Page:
Finish What You Start: Fund Your Living Trust

WritingCheckI have been writing about building flexibility into your trusts and your estate planning in general. Proper estate planning allows you to take care of your spouse, children, and other descendants well into the future, save estate taxes, and protect your assets.

Once you have signed your estate plan, what do you do next? It usually makes sense to fund your Trust; i.e., transfer assets you own into your Trust.

This accomplishes many things:

• Assets in the Trust avoid probate and allow immediate access to your family after you die.
• A Trust is private and the terms of the Trust as well as the assets in the Trust remain private. A Will, when probated, becomes a public document.
• A successor Trustee is in place to take over for you if you become incompetent, without needing a conservator to manage your assets.
• A funded Trust ensures that there are assets in the Trust so that the tax plan will work.

This last point can prove to be frustrating if the Trust is not funded during life. Recently in a few cases, I have discovered that some married clients have not funded their trusts as we discussed. This often means that the Trust could not be funded after the first spouse has died, which could lead to having to pay more estate tax when the second spouse dies.

In one case, after setting up their Trusts and without telling me, one married couple made all of their assets payable on death to the survivor of them, and otherwise to their children outright as contingent beneficiaries. This action bypassed the Trust and the tax plan altogether.

In another case, as part of the initial planning, the couple separated ownership of their assets so that each owned approximately 50% of their assets in each of their names alone. The expectation was that the separate assets would fund each of their Trusts. Several years later, the clients forgot why they separated their assets and put all assets back into joint names. One of these clients has now died and there is no asset owned by the Trust or passing into the Trust. The good news in this case is that the survivor can disclaim (essentially renounce) the 50% interest deemed to be owned by the deceased spouse. This allows for 50% of the assets to go through probate and into the Trust so that the estate plan can work as intended. However, it will now be necessary to probate the estate. This could have been avoided if the Trust has been funded during life.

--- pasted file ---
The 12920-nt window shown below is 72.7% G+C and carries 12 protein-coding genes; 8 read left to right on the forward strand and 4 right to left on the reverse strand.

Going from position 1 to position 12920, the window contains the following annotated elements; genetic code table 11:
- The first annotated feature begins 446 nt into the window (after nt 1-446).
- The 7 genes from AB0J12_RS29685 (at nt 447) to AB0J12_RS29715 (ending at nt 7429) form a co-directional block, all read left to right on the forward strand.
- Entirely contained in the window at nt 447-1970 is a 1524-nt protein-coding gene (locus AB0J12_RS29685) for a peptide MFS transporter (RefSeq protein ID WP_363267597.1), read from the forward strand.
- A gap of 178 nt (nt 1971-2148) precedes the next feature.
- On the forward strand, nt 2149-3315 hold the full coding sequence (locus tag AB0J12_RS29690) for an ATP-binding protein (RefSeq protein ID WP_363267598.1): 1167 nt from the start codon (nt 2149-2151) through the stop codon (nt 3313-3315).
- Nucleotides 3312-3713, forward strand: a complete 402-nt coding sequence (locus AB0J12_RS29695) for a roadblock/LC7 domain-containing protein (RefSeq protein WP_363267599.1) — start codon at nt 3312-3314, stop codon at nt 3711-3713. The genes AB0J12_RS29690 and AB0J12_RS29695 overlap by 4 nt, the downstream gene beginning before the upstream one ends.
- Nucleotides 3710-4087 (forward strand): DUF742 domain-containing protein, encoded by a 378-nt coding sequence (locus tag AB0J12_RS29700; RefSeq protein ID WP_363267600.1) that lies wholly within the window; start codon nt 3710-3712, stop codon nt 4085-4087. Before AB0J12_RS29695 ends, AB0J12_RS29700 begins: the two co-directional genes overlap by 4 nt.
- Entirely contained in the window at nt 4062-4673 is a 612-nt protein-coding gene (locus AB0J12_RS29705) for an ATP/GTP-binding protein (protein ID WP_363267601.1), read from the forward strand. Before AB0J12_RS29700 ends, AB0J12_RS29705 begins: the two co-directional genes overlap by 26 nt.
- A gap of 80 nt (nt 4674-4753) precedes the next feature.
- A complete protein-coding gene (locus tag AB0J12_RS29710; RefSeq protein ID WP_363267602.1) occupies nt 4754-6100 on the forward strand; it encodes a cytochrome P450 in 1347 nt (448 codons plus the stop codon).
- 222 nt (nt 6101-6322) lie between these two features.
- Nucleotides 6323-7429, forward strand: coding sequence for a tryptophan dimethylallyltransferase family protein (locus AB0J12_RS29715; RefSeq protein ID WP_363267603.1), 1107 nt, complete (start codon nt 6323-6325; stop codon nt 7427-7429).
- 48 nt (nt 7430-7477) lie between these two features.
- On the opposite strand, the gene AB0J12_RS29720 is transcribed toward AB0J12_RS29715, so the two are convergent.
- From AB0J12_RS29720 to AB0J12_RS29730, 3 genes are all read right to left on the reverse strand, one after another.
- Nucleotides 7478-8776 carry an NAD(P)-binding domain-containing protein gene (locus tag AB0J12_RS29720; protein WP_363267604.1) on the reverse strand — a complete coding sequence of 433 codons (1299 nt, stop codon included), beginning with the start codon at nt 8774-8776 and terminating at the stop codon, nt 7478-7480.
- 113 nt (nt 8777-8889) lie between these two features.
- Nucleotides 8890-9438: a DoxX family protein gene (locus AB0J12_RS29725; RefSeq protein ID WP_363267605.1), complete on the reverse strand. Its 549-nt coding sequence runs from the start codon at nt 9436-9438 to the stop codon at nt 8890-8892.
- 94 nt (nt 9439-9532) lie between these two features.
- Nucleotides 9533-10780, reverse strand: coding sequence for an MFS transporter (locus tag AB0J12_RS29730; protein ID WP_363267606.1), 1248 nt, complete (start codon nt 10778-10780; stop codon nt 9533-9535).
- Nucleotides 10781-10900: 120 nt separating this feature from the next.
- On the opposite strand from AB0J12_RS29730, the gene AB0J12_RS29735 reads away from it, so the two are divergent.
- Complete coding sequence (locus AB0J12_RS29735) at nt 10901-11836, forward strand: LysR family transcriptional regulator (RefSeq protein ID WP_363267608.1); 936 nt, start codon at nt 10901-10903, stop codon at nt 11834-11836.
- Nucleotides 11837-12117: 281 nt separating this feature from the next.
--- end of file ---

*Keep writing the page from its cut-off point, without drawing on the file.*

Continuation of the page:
These examples illustrate the importance of funding your Trust soon after you sign it and getting appropriate “Change of Beneficiary” forms for life insurance, annuities, retirement assets, payable on death (POD) accounts, etc. to name your Trust as the primary beneficiary. Then the estate plan will work as intended and all of your good intentions will not be for naught. Duck

About Janet Moore

Janet has been with the firm since 1980 and is a partner in the Trusts and Estates Group. She focuses her practice in estate planning and estate and trust administration, including all areas of estate and gift tax planning, ranging from testamentary estate planning (including wills, trusts, durable powers of attorney, health care proxies and living wills) to sophisticated lifetime gifting techniques, such as irrevocable life insurance trusts, lifetime marital (QTIP) trusts, spousal lifetime access trusts (SLATs), charitable trusts, grantor retained annuity trusts (GRATs), intentionally defective grantor trusts, family limited liability companies, and qualified personal residence trusts (QPRTs). Janet also advises clients in prenuptial agreements, elder law and planning for special needs, guardianships and probate law, homestead declarations, charitable giving techniques, business succession planning, and asset protection planning. She also handles estate settlement and administration and trust administration and prepares gift tax returns, as well as estate tax returns and fiduciary income tax returns for estates and trusts. Janet is compassionate and easy to talk with and to understand, which contributes to her ability to work well with and relate to individuals and families, young and old.
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